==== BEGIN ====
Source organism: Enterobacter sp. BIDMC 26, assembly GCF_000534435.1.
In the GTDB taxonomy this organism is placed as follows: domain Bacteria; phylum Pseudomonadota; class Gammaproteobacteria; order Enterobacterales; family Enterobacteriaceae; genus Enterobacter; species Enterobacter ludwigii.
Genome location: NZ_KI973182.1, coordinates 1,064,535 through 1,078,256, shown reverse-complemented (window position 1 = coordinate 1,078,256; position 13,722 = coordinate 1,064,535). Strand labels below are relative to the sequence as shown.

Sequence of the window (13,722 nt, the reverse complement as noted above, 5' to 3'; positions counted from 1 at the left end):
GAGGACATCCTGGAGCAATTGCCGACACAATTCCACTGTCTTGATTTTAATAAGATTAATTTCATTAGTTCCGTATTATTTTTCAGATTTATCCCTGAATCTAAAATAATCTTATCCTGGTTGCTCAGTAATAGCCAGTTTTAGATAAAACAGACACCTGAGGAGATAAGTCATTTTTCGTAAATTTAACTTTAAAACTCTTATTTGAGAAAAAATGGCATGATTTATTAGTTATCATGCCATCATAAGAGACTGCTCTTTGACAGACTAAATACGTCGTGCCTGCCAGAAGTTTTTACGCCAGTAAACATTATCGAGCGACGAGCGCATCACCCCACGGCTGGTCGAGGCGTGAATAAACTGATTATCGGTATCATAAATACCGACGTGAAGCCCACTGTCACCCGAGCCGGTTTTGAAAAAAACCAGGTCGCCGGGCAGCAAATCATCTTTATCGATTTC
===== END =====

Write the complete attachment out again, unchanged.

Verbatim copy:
Source organism: Enterobacter sp. BIDMC 26, assembly GCF_000534435.1.
In the GTDB taxonomy this organism is placed as follows: domain Bacteria; phylum Pseudomonadota; class Gammaproteobacteria; order Enterobacterales; family Enterobacteriaceae; genus Enterobacter; species Enterobacter ludwigii.
Genome location: NZ_KI973182.1, coordinates 1,064,535 through 1,078,256, shown reverse-complemented (window position 1 = coordinate 1,078,256; position 13,722 = coordinate 1,064,535). Strand labels below are relative to the sequence as shown.

Sequence of the window (13,722 nt, the reverse complement as noted above, 5' to 3'; positions counted from 1 at the left end):
GAGGACATCCTGGAGCAATTGCCGACACAATTCCACTGTCTTGATTTTAATAAGATTAATTTCATTAGTTCCGTATTATTTTTCAGATTTATCCCTGAATCTAAAATAATCTTATCCTGGTTGCTCAGTAATAGCCAGTTTTAGATAAAACAGACACCTGAGGAGATAAGTCATTTTTCGTAAATTTAACTTTAAAACTCTTATTTGAGAAAAAATGGCATGATTTATTAGTTATCATGCCATCATAAGAGACTGCTCTTTGACAGACTAAATACGTCGTGCCTGCCAGAAGTTTTTACGCCAGTAAACATTATCGAGCGACGAGCGCATCACCCCACGGCTGGTCGAGGCGTGAATAAACTGATTATCGGTATCATAAATACCGACGTGAAGCCCACTGTCACCCGAGCCGGTTTTGAAAAAAACCAGGTCGCCGGGCAGCAAATCATCTTTATCGATTTC